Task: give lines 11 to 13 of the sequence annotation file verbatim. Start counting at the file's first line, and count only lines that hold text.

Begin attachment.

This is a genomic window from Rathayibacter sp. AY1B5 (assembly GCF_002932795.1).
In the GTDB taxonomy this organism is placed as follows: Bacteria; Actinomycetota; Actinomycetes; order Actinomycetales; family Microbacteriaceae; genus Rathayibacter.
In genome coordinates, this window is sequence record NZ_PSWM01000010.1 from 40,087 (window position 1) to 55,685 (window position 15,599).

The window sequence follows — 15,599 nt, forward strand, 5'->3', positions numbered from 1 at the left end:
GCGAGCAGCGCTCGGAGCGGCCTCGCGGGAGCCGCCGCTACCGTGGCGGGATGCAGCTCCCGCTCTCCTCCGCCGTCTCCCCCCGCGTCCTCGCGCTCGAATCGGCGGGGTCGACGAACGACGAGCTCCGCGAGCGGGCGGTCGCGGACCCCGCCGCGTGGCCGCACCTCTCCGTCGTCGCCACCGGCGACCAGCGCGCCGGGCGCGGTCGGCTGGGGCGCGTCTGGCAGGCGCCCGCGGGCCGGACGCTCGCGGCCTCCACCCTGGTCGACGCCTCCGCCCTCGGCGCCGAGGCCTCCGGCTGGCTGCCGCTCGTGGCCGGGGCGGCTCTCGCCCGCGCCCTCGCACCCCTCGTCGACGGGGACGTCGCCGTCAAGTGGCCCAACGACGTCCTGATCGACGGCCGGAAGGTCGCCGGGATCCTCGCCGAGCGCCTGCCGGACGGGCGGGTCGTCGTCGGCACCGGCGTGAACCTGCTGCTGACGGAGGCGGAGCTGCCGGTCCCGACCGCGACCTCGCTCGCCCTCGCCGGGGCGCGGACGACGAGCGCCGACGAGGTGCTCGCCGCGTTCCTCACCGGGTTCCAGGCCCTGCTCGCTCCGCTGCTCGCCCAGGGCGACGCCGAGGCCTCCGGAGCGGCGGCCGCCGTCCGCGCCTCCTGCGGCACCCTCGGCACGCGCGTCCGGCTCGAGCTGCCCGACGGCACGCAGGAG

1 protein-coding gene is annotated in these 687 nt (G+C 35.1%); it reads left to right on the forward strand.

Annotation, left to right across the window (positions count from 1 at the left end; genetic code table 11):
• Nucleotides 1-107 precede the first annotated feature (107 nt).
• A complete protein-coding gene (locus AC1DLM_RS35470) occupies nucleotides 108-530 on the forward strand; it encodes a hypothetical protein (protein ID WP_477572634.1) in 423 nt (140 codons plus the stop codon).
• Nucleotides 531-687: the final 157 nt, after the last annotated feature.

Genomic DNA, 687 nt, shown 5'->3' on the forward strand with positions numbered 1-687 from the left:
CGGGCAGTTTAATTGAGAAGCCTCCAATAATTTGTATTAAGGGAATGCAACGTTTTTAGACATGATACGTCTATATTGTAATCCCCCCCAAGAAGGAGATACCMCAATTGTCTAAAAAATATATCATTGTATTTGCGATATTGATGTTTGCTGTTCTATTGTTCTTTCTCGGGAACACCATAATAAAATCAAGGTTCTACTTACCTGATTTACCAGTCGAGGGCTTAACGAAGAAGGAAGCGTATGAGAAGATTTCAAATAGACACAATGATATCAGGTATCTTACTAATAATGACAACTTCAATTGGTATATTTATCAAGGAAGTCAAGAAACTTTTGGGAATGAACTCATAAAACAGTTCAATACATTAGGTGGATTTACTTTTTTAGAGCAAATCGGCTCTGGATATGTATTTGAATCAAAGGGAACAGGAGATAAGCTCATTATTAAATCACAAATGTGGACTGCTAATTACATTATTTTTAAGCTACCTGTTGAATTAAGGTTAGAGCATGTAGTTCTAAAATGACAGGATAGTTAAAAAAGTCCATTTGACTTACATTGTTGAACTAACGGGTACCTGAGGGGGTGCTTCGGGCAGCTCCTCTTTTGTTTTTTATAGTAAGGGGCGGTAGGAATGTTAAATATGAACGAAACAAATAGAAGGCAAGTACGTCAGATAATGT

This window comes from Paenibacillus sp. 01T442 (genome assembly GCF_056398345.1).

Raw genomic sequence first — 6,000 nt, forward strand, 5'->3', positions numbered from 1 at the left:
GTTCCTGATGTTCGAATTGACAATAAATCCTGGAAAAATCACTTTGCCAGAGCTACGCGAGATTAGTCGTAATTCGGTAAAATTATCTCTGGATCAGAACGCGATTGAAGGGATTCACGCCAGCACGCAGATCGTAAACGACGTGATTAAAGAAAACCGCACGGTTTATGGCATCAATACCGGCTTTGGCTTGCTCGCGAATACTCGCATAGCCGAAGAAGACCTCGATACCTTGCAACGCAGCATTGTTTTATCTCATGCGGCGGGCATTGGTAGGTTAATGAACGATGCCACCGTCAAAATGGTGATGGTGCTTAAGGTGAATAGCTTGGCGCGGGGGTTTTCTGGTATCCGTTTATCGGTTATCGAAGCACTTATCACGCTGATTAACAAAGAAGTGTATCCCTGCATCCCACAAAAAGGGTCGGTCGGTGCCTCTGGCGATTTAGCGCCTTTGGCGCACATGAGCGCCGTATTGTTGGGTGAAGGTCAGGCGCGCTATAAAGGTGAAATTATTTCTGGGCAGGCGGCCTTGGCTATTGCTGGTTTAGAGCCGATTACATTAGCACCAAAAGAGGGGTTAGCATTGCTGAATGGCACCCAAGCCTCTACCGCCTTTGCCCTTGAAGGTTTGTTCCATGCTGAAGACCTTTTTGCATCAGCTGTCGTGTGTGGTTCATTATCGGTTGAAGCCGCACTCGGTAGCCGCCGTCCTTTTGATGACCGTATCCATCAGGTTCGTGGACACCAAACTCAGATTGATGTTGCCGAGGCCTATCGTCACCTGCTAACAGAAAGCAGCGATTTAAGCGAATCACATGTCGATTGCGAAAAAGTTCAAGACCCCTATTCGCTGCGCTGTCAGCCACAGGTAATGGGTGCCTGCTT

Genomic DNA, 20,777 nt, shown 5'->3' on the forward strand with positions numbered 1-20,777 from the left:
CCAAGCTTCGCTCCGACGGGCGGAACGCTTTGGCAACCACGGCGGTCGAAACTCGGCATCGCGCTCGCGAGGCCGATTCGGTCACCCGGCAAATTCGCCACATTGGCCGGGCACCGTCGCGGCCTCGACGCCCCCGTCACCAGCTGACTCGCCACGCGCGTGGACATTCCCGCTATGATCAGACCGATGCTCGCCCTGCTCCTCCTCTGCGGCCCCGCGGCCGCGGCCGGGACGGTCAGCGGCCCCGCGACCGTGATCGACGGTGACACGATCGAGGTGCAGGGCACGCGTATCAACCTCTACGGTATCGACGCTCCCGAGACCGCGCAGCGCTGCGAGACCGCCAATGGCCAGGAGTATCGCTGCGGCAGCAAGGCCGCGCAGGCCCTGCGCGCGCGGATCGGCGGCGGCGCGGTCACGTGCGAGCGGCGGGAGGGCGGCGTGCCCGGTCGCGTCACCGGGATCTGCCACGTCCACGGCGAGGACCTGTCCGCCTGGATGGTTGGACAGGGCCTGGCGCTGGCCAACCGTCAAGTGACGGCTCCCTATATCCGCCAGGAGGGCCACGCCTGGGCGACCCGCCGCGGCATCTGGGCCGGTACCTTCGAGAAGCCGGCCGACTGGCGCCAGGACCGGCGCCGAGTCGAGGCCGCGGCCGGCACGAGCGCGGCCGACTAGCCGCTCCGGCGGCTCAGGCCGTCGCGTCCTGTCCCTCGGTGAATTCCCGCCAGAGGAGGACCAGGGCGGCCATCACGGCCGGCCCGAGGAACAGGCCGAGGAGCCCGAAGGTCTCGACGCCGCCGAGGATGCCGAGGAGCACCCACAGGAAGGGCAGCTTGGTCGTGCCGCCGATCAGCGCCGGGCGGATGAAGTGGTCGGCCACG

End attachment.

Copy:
Genomic DNA, 687 nt, shown 5'->3' on the forward strand with positions numbered 1-687 from the left:
CGGGCAGTTTAATTGAGAAGCCTCCAATAATTTGTATTAAGGGAATGCAACGTTTTTAGACATGATACGTCTATATTGTAATCCCCCCCAAGAAGGAGATACCMCAATTGTCTAAAAAATATATCATTGTATTTGCGATATTGATGTTTGCTGTTCTATTGTTCTTTCTCGGGAACACCATAATAAAATCAAGGTTCTACTTACCTGATTTACCAGTCGAGGGCTTAACGAAGAAGGAAGCGTATGAGAAGATTTCAAATAGACACAATGATATCAGGTATCTTACTAATAATGACAACTTCAATTGGTATATTTATCAAGGAAGTCAAGAAACTTTTGGGAATGAACTCATAAAACAGTTCAATACATTAGGTGGATTTACTTTTTTAGAGCAAATCGGCTCTGGATATGTATTTGAATCAAAGGGAACAGGAGATAAGCTCATTATTAAATCACAAATGTGGACTGCTAATTACATTATTTTTAAGCTACCTGTTGAATTAAGGTTAGAGCATGTAGTTCTAAAATGACAGGATAGTTAAAAAAGTCCATTTGACTTACATTGTTGAACTAACGGGTACCTGAGGGGGTGCTTCGGGCAGCTCCTCTTTTGTTTTTTATAGTAAGGGGCGGTAGGAATGTTAAATATGAACGAAACAAATAGAAGGCAAGTACGTCAGATAATGT

This window comes from Paenibacillus sp. 01T442 (genome assembly GCF_056398345.1).